Picture an evening dressed up in fashions from the late 1940s, sharing dinner with strangers in an old inn while solving a murder. Sounds kind of weird, right? (It was.)
A friend recently invited me to a murder mystery dinner and I decided to be a good sport and go! I didn’t pay too close attention to the emails the facility sent out until roughly a day or so before the event and realized that not only were we assigned characters and storylines, but that we needed to dress in character for the evening. Our “story” was set in a French restaurant on the east coast in 1949. And my character? I’ll just copy what they sent me:
Gui’s girlfriend and nude model from Paris. She hates Gui’s sister, Yvonne. Suzette wants Gui to marry her and they have been fighting all afternoon here at the inn. Everyone staying at the inn heard her threaten Gui but couldn’t make out all the conversation. Suzette is a stuck-up, self-important _itch.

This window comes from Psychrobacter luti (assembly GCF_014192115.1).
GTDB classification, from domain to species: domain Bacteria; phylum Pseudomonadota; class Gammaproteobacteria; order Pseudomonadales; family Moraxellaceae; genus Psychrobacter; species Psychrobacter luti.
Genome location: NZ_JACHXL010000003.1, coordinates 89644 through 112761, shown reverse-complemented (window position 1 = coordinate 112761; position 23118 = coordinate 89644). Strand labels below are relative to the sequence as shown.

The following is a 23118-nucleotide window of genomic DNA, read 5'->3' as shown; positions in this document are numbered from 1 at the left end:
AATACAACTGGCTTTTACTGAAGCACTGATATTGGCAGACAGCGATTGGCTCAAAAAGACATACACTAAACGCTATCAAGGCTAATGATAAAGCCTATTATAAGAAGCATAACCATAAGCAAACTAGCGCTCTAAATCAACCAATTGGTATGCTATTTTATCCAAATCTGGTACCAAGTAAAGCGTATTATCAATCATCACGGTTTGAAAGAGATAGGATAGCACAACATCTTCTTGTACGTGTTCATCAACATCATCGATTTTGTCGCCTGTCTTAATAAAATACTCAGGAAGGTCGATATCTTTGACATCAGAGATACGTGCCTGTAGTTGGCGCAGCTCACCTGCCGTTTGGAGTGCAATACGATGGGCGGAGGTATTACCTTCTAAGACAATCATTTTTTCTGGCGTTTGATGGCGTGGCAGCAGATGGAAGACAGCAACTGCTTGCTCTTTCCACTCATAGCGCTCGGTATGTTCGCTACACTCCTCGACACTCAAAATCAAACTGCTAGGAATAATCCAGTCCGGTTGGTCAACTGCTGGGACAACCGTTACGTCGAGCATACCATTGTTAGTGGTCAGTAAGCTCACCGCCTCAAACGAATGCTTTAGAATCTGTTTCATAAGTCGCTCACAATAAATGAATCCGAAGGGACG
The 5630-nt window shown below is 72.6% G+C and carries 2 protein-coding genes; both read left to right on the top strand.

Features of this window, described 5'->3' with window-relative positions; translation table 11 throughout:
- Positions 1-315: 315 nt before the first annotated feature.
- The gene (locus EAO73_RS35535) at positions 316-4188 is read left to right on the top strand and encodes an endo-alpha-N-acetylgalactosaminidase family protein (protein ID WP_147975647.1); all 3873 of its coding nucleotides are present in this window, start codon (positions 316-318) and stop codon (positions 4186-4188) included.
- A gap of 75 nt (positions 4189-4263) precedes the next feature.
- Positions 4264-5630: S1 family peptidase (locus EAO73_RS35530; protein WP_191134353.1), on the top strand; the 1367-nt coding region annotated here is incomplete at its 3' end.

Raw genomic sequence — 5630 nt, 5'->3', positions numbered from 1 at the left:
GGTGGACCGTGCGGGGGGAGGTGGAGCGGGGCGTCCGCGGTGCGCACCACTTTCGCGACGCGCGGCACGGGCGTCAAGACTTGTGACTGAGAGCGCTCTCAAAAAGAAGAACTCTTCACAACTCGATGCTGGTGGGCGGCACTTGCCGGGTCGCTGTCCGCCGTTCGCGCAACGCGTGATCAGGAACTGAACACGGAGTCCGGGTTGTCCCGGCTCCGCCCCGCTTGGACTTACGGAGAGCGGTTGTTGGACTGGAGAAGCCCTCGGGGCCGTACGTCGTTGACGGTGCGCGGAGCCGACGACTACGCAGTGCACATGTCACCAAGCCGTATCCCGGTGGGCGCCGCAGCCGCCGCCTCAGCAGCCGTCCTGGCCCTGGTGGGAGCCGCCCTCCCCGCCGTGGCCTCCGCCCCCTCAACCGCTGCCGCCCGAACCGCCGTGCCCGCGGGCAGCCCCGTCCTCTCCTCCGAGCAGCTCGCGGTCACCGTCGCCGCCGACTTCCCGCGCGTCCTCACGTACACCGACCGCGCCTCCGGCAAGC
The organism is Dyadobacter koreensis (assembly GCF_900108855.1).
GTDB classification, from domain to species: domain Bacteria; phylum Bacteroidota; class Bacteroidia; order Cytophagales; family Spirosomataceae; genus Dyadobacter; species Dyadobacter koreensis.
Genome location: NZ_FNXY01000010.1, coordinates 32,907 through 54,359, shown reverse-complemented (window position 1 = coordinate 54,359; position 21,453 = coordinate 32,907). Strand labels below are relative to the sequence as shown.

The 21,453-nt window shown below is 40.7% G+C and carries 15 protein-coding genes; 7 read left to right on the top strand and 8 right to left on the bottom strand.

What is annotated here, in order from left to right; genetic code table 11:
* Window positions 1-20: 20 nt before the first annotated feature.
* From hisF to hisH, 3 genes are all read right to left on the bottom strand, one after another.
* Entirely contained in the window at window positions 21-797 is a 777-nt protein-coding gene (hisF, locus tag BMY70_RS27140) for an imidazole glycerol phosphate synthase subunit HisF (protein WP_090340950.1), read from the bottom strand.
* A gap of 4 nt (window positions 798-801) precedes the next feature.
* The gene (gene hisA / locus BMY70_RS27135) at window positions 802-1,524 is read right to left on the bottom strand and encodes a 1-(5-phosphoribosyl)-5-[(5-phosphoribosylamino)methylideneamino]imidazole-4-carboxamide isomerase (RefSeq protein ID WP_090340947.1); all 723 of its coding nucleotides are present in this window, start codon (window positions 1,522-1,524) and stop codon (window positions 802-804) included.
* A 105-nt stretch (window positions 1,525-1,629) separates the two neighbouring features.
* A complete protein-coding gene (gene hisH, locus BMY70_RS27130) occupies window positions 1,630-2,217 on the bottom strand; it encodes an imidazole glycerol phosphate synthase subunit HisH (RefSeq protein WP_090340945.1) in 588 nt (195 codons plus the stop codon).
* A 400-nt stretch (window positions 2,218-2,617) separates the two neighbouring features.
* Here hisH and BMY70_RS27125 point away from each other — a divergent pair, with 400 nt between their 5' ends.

Well, ok. Quick question, how does one dress as a Parisian nude model?
I figured my safest bet (and one didn’t actually require nudity) was to go for a 1940s style dress and take advantage of the fact that I had my grandmother’s real mink stole hanging in my closet. (Don’t tell PETA.)
I opted for my navy Michael Michael Kors navy faux wrap dress:
Vintage bag and gloves (also my grandmother’s):
And some vintage costume jewelry that belonged to my other grandmother:
Added some brown peep-toe pumps and I was good to go! (I’d show you a photo of those but they’re a bit scuffy these days! Use your imagination.)
The final look:
My friend Stephanie and I over dinner. Her character was of South American descent. (This was a very varied cast of characters.)
You were supposed to stay “in character” from the time you arrived at the inn and some people took this very seriously. Like this lady, “Jane”: